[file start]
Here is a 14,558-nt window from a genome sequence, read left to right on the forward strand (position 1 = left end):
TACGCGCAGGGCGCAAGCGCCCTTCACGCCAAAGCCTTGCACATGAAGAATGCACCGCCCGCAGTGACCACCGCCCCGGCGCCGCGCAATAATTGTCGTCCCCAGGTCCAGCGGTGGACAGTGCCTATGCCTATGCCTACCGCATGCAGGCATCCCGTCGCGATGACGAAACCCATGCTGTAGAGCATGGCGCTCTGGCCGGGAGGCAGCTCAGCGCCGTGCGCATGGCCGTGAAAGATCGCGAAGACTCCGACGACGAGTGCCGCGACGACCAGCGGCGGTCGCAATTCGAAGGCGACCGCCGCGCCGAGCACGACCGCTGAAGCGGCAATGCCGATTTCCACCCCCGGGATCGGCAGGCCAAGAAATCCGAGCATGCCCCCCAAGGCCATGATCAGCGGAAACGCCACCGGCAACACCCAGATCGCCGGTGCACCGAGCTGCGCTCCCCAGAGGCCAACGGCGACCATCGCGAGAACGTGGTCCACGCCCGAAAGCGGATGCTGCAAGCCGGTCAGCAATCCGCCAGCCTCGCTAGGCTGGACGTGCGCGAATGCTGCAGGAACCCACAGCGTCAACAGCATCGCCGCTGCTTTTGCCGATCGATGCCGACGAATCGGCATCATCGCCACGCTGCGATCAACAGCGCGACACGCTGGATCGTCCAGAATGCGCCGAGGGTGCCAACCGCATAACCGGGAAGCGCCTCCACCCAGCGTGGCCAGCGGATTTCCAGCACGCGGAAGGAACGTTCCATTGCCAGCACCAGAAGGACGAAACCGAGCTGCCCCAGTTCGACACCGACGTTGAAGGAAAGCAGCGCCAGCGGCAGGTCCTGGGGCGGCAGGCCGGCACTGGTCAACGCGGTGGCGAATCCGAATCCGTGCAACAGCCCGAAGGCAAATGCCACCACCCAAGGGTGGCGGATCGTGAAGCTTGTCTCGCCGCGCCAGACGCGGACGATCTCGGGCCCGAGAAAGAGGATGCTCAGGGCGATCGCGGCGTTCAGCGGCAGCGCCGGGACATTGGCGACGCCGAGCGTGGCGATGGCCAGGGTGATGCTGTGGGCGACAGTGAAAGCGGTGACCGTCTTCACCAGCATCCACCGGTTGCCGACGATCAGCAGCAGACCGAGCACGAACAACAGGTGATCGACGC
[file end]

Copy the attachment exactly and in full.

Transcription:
Here is a 14,558-nt window from a genome sequence, read left to right on the forward strand (position 1 = left end):
TACGCGCAGGGCGCAAGCGCCCTTCACGCCAAAGCCTTGCACATGAAGAATGCACCGCCCGCAGTGACCACCGCCCCGGCGCCGCGCAATAATTGTCGTCCCCAGGTCCAGCGGTGGACAGTGCCTATGCCTATGCCTACCGCATGCAGGCATCCCGTCGCGATGACGAAACCCATGCTGTAGAGCATGGCGCTCTGGCCGGGAGGCAGCTCAGCGCCGTGCGCATGGCCGTGAAAGATCGCGAAGACTCCGACGACGAGTGCCGCGACGACCAGCGGCGGTCGCAATTCGAAGGCGACCGCCGCGCCGAGCACGACCGCTGAAGCGGCAATGCCGATTTCCACCCCCGGGATCGGCAGGCCAAGAAATCCGAGCATGCCCCCCAAGGCCATGATCAGCGGAAACGCCACCGGCAACACCCAGATCGCCGGTGCACCGAGCTGCGCTCCCCAGAGGCCAACGGCGACCATCGCGAGAACGTGGTCCACGCCCGAAAGCGGATGCTGCAAGCCGGTCAGCAATCCGCCAGCCTCGCTAGGCTGGACGTGCGCGAATGCTGCAGGAACCCACAGCGTCAACAGCATCGCCGCTGCTTTTGCCGATCGATGCCGACGAATCGGCATCATCGCCACGCTGCGATCAACAGCGCGACACGCTGGATCGTCCAGAATGCGCCGAGGGTGCCAACCGCATAACCGGGAAGCGCCTCCACCCAGCGTGGCCAGCGGATTTCCAGCACGCGGAAGGAACGTTCCATTGCCAGCACCAGAAGGACGAAACCGAGCTGCCCCAGTTCGACACCGACGTTGAAGGAAAGCAGCGCCAGCGGCAGGTCCTGGGGCGGCAGGCCGGCACTGGTCAACGCGGTGGCGAATCCGAATCCGTGCAACAGCCCGAAGGCAAATGCCACCACCCAAGGGTGGCGGATCGTGAAGCTTGTCTCGCCGCGCCAGACGCGGACGATCTCGGGCCCGAGAAAGAGGATGCTCAGGGCGATCGCGGCGTTCAGCGGCAGCGCCGGGACATTGGCGACGCCGAGCGTGGCGATGGCCAGGGTGATGCTGTGGGCGACAGTGAAAGCGGTGACCGTCTTCACCAGCATCCACCGGTTGCCGACGATCAGCAGCAGACCGAGCACGAACAACAGGTGATCGACGC